Permaculture looks at zones, growing things like frequently used herbs closest to your kitchen door, whereas fruit trees or livestock could be several zones further from the house. Edges are valued, where two microclimates or ecosystems come together in a dynamic way to create maximum benefit and yield. The goal of permaculture gardening is to create as many edges as possible, and in a small urban setting this can be done by using "keyholes", spirals, scallops, waves or curves around gardens and ponds rather than circles or straight lines. Tracie concluded with the idea of learning to be quiet with the land and allowing it to tell you. Thanks to Tracie for this highly informative and useful workshop!

Good permaculture resource books include:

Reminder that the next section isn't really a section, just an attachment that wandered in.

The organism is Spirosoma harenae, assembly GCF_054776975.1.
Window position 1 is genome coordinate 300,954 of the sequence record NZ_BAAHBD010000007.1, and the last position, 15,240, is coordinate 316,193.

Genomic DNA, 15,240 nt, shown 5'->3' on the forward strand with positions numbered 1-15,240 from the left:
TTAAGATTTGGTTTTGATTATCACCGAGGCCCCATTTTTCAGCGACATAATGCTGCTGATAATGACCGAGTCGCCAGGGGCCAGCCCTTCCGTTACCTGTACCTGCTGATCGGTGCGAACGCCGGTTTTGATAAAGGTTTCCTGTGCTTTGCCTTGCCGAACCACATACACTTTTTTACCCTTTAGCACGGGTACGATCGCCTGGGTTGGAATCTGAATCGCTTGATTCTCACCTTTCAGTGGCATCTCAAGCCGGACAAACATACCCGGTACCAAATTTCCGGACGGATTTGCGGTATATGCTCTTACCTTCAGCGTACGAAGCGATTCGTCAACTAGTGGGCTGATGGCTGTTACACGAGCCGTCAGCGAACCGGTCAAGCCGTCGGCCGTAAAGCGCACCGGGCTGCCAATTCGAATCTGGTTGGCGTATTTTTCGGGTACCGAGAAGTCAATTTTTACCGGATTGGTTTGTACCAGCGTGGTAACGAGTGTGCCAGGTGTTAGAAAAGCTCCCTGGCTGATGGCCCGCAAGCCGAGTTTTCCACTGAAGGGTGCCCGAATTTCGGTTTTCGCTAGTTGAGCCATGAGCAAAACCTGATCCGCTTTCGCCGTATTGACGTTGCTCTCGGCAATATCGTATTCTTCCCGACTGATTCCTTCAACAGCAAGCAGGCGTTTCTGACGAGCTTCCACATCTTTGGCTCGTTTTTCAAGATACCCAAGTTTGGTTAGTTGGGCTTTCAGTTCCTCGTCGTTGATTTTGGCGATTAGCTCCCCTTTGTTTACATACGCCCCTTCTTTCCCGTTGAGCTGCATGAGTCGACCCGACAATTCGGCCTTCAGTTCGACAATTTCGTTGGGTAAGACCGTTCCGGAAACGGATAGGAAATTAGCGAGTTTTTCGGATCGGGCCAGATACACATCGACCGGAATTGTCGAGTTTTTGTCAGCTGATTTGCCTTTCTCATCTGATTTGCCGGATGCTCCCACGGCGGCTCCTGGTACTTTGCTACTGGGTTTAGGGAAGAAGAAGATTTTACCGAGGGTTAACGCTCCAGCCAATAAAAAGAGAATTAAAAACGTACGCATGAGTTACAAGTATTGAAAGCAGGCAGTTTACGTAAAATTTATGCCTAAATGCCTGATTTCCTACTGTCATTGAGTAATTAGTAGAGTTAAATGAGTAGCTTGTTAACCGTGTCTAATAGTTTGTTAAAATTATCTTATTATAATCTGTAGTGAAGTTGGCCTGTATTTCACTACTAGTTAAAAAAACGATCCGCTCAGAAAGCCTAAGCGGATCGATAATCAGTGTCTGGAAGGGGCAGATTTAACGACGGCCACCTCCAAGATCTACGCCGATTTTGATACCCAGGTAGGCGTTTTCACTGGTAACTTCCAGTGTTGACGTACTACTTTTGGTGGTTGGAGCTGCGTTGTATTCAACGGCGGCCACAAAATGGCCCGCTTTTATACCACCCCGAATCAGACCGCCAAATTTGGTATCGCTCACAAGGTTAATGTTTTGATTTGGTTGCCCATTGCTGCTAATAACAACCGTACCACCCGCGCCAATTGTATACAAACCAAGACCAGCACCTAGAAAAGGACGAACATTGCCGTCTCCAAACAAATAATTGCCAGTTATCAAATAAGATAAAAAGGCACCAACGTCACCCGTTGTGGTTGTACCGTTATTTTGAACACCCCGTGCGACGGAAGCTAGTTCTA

- Bill Mollison's works on permaculture
- Toby Hemingway's "Gaia's Garden"
- Rosemary Morrow "The Earth User's Guide to Permaculture"

Tuesday, April 15, 2008

Rawkit Roll: Raw Vegan Sushi Workshop

Announcing a new workshop from Rawkit Foods, to be held early this summer as part of our ongoing urban homesteading workshop series...(soon to be posted on our website, so this is a sneak preview).

For those of you who attended the previous raw food workshop (Power Snacks & Palate Pleasers), which featured the all-time favourites raw chocolate mousse and raw bean burritos, you will not be disappointed! This workshop is coming by special request as there was so much interest from the previous workshop attendees to have more food-related events. Beth Weisberg, of Rawkit Foods, is happy to accommodate and has come up with this amazing description:

Rawkit Roll: Raw Vegan Sushi
Sat, July 5, from 1-3 pm